Buzzkill : Throughline In the whole of human history, no predator has killed more of us than the lowly mosquito. And this killing spree, which we still struggle in vain to stop, means the mosquito has been an outsized force in our history — from altering the fate of empires to changing our DNA. This week, three stories of the quiet legacy and the potential future of the mosquito.
NPR logo

Buzzkill

  • Download
  • <iframe src="https://www.npr.org/player/embed/835271594/856212157" width="100%" height="290" frameborder="0" scrolling="no" title="NPR embedded audio player">
  • Transcript
Buzzkill

Buzzkill

Buzzkill

  • Download
  • <iframe src="https://www.npr.org/player/embed/835271594/856212157" width="100%" height="290" frameborder="0" scrolling="no" title="NPR embedded audio player">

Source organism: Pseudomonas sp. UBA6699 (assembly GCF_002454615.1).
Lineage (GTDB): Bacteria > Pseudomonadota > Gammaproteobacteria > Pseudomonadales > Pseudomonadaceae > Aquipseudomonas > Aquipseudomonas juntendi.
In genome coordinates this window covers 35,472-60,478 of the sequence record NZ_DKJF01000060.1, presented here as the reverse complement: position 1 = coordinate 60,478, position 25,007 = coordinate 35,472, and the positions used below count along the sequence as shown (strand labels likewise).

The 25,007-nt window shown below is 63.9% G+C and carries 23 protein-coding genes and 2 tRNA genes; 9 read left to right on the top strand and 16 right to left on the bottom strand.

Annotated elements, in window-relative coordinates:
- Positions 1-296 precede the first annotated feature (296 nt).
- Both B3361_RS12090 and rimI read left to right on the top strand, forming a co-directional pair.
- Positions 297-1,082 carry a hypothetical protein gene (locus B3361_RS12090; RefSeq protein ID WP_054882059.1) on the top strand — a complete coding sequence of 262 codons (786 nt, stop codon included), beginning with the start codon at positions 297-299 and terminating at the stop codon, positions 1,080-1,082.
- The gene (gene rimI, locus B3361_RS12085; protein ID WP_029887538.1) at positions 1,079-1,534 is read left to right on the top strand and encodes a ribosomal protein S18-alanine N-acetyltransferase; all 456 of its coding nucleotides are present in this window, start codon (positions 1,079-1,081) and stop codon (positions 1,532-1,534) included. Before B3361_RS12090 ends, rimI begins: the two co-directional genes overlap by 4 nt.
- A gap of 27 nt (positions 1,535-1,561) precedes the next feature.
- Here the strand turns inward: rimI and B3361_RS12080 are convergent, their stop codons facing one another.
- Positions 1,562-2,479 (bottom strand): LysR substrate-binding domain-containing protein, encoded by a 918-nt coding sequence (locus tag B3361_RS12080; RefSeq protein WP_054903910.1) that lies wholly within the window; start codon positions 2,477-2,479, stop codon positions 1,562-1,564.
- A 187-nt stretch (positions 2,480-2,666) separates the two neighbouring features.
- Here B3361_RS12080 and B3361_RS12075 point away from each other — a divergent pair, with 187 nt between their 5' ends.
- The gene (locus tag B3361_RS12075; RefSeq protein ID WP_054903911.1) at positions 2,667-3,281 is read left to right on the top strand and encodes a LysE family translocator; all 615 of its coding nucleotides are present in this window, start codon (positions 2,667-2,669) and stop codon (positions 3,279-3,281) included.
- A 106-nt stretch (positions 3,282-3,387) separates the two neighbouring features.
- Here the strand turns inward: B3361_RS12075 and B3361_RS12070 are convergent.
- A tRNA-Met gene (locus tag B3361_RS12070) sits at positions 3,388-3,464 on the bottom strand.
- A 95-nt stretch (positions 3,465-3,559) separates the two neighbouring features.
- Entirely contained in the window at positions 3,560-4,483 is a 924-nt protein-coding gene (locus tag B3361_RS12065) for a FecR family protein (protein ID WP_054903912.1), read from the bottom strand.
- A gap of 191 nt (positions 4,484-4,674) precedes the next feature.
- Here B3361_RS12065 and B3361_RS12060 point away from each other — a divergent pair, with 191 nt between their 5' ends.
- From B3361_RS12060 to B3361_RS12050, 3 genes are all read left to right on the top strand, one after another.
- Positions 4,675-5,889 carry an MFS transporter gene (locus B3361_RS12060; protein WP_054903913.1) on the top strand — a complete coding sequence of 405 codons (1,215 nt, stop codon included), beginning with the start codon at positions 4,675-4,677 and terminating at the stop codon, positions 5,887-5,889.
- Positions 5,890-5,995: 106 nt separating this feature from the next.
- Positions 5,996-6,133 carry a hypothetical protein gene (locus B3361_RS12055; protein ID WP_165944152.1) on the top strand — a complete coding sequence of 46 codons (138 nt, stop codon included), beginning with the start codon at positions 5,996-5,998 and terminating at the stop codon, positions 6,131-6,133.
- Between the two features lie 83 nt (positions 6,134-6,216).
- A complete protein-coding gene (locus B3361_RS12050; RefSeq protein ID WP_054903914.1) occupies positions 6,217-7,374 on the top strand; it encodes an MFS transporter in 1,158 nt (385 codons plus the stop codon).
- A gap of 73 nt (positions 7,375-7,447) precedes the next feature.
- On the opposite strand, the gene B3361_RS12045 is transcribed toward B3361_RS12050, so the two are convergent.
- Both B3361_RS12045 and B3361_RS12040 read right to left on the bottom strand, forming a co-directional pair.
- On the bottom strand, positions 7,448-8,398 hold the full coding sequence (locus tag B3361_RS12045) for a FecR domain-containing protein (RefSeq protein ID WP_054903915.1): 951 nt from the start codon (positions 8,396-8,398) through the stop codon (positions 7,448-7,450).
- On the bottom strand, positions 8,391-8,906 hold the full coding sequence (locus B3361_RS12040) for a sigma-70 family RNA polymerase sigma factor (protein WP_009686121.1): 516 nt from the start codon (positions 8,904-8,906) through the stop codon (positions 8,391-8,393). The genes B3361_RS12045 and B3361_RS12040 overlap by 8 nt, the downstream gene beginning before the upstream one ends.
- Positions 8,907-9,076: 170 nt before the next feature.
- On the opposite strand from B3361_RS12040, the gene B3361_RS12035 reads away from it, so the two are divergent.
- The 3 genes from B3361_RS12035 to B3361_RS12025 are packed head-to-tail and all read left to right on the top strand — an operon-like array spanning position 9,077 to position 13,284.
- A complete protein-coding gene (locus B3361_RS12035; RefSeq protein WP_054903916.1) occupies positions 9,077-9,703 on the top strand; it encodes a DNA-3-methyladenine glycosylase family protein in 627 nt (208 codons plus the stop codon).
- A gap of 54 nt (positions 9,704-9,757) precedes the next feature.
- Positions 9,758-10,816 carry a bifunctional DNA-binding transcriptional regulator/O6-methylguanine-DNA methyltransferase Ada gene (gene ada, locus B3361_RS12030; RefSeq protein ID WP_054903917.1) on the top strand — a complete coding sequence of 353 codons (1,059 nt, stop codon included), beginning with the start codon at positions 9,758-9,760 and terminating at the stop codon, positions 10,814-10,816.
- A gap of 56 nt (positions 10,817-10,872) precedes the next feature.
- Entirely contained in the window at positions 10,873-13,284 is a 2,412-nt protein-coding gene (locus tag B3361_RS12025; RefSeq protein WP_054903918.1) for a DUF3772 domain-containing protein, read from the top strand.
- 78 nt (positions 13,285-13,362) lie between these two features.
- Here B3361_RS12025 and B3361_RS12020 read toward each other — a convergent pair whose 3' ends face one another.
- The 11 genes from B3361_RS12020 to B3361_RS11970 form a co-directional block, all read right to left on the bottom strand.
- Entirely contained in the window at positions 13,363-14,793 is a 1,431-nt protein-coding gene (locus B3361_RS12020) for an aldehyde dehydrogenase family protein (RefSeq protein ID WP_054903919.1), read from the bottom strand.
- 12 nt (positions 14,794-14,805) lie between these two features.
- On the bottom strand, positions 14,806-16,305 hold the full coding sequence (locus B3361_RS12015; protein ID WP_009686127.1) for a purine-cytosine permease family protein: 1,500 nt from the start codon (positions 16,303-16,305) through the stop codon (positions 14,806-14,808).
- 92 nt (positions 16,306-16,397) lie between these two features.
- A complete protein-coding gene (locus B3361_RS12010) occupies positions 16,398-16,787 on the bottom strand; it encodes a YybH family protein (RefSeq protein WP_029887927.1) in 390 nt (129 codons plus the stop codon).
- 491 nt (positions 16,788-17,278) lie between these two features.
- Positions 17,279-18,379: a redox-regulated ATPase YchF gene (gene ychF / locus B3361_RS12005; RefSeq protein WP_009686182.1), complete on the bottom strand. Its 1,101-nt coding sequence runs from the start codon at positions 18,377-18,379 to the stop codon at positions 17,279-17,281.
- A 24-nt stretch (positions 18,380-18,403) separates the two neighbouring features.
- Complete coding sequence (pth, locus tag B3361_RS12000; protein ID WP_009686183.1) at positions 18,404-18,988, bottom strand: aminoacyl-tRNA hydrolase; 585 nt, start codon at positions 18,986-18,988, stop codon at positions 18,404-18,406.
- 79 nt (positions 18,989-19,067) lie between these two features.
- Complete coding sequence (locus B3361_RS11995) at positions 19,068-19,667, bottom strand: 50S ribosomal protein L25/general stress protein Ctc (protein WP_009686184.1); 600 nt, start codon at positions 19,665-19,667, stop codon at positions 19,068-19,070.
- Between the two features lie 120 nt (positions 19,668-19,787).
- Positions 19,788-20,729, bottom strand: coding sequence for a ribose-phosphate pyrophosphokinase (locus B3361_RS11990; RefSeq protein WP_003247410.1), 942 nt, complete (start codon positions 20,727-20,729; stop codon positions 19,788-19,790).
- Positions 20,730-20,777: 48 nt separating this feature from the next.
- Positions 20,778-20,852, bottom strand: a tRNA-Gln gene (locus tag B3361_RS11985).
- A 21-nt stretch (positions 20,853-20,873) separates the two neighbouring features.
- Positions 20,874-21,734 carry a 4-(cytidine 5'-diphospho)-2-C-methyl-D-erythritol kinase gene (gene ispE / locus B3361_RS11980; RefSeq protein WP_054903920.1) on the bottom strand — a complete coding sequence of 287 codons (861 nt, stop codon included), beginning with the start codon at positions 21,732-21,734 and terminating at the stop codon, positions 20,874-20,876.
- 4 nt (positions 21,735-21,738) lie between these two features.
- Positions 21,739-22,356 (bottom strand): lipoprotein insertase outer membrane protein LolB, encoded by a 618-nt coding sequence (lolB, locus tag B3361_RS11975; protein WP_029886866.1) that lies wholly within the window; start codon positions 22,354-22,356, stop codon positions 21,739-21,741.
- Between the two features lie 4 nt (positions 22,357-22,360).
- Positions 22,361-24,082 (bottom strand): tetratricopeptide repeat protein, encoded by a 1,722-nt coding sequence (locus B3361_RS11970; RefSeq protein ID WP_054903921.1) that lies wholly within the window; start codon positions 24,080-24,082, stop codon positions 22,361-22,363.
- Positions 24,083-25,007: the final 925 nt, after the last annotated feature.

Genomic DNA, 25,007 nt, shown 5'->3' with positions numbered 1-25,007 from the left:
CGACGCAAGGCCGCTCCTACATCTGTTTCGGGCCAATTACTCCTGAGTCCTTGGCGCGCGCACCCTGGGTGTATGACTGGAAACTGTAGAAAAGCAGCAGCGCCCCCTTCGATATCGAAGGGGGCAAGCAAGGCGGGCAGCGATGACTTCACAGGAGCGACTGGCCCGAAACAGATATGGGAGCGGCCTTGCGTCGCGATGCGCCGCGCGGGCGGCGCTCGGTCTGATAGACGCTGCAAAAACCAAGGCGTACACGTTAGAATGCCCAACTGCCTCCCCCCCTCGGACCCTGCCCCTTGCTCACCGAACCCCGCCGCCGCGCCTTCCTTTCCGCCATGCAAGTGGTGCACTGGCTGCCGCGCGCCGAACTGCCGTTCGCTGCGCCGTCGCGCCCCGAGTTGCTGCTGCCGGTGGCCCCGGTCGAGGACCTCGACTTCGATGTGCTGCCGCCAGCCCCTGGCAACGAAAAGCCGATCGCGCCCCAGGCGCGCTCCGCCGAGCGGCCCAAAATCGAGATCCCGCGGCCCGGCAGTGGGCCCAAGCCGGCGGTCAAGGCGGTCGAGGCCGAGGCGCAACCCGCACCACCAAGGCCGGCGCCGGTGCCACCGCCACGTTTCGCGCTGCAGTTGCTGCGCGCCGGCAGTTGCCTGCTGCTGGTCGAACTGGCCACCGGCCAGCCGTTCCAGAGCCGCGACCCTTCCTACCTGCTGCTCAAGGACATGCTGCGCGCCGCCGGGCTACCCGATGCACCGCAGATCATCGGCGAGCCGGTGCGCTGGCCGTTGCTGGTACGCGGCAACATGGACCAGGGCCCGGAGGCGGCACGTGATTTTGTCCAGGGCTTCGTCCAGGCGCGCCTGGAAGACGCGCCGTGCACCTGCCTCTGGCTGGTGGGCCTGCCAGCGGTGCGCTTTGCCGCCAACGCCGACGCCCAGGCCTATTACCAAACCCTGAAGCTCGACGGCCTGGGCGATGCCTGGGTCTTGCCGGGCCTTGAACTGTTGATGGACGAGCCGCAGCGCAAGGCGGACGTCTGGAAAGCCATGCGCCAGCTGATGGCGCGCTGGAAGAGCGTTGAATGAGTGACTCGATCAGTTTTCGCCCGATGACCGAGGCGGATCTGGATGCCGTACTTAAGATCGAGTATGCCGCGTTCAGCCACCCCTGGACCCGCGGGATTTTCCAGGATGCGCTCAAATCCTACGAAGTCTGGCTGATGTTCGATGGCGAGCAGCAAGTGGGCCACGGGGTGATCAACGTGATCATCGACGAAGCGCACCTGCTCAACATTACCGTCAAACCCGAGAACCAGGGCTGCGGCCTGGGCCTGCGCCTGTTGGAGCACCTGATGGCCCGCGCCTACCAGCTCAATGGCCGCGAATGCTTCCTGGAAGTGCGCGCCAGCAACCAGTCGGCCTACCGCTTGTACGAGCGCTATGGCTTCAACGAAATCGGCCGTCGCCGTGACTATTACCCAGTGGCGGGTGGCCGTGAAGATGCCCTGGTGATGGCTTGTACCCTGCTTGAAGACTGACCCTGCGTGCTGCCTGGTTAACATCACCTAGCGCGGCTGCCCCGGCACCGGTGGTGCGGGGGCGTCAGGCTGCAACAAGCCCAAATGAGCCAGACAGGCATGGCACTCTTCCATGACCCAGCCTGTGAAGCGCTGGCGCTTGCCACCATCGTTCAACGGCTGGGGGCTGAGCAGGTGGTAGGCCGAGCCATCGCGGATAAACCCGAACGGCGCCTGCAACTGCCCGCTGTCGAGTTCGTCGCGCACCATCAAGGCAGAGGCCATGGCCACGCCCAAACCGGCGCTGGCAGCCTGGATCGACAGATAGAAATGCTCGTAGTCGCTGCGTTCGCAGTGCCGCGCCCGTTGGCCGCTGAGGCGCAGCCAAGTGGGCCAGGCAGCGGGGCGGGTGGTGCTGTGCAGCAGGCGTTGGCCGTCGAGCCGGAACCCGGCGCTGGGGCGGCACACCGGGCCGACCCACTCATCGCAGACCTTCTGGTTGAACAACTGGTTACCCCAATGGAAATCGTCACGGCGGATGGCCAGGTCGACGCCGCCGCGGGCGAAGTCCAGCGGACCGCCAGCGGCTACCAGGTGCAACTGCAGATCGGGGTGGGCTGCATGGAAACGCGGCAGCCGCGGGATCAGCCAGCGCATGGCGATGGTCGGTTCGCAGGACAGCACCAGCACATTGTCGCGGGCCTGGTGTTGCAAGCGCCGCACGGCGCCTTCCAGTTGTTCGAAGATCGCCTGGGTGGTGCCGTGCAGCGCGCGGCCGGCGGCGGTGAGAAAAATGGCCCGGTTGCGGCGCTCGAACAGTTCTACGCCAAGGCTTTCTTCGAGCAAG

• Transcript

In the whole of human history, no predator has killed more of us than the lowly mosquito. And this killing spree, which we still struggle in vain to stop, means the mosquito has been an outsized force in our history — from altering the fate of empires to changing our DNA. This week, three stories of the quiet legacy and the potential future of the mosquito.


If you would like to read more on the topic, here's a list:


Subscribe to our show on Apple Podcasts, Spotify and NPR One.

We love to hear from our listeners! Tweet at us @throughlineNPR, send us an email, or leave us a voicemail at (872) 588-8805.